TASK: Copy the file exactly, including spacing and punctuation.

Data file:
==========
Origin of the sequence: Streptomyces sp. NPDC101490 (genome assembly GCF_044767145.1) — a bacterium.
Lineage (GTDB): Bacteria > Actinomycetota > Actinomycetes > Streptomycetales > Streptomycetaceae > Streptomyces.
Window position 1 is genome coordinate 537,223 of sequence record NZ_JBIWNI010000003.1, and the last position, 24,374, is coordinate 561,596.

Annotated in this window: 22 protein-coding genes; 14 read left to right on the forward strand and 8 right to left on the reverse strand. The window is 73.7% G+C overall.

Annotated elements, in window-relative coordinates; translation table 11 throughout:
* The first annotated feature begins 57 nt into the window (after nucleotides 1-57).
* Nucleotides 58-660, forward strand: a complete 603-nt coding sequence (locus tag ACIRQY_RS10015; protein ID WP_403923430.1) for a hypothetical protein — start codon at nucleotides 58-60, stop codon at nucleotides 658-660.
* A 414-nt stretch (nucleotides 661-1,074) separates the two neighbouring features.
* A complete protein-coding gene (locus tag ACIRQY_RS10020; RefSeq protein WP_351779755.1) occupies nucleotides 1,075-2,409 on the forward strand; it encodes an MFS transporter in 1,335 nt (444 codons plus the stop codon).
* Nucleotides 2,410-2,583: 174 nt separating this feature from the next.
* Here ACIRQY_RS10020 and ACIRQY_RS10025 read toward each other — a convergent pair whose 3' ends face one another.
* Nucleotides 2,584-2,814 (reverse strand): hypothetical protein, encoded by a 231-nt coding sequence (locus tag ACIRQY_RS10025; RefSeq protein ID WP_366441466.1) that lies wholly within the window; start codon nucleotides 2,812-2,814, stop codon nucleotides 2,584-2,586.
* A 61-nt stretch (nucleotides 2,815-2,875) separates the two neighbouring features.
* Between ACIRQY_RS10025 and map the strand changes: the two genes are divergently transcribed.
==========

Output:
Origin of the sequence: Streptomyces sp. NPDC101490 (genome assembly GCF_044767145.1) — a bacterium.
Lineage (GTDB): Bacteria > Actinomycetota > Actinomycetes > Streptomycetales > Streptomycetaceae > Streptomyces.
Window position 1 is genome coordinate 537,223 of sequence record NZ_JBIWNI010000003.1, and the last position, 24,374, is coordinate 561,596.

Annotated in this window: 22 protein-coding genes; 14 read left to right on the forward strand and 8 right to left on the reverse strand. The window is 73.7% G+C overall.

Annotated elements, in window-relative coordinates; translation table 11 throughout:
* The first annotated feature begins 57 nt into the window (after nucleotides 1-57).
* Nucleotides 58-660, forward strand: a complete 603-nt coding sequence (locus tag ACIRQY_RS10015; protein ID WP_403923430.1) for a hypothetical protein — start codon at nucleotides 58-60, stop codon at nucleotides 658-660.
* A 414-nt stretch (nucleotides 661-1,074) separates the two neighbouring features.
* A complete protein-coding gene (locus tag ACIRQY_RS10020; RefSeq protein WP_351779755.1) occupies nucleotides 1,075-2,409 on the forward strand; it encodes an MFS transporter in 1,335 nt (444 codons plus the stop codon).
* Nucleotides 2,410-2,583: 174 nt separating this feature from the next.
* Here ACIRQY_RS10020 and ACIRQY_RS10025 read toward each other — a convergent pair whose 3' ends face one another.
* Nucleotides 2,584-2,814 (reverse strand): hypothetical protein, encoded by a 231-nt coding sequence (locus tag ACIRQY_RS10025; RefSeq protein ID WP_366441466.1) that lies wholly within the window; start codon nucleotides 2,812-2,814, stop codon nucleotides 2,584-2,586.
* A 61-nt stretch (nucleotides 2,815-2,875) separates the two neighbouring features.
* Between ACIRQY_RS10025 and map the strand changes: the two genes are divergently transcribed.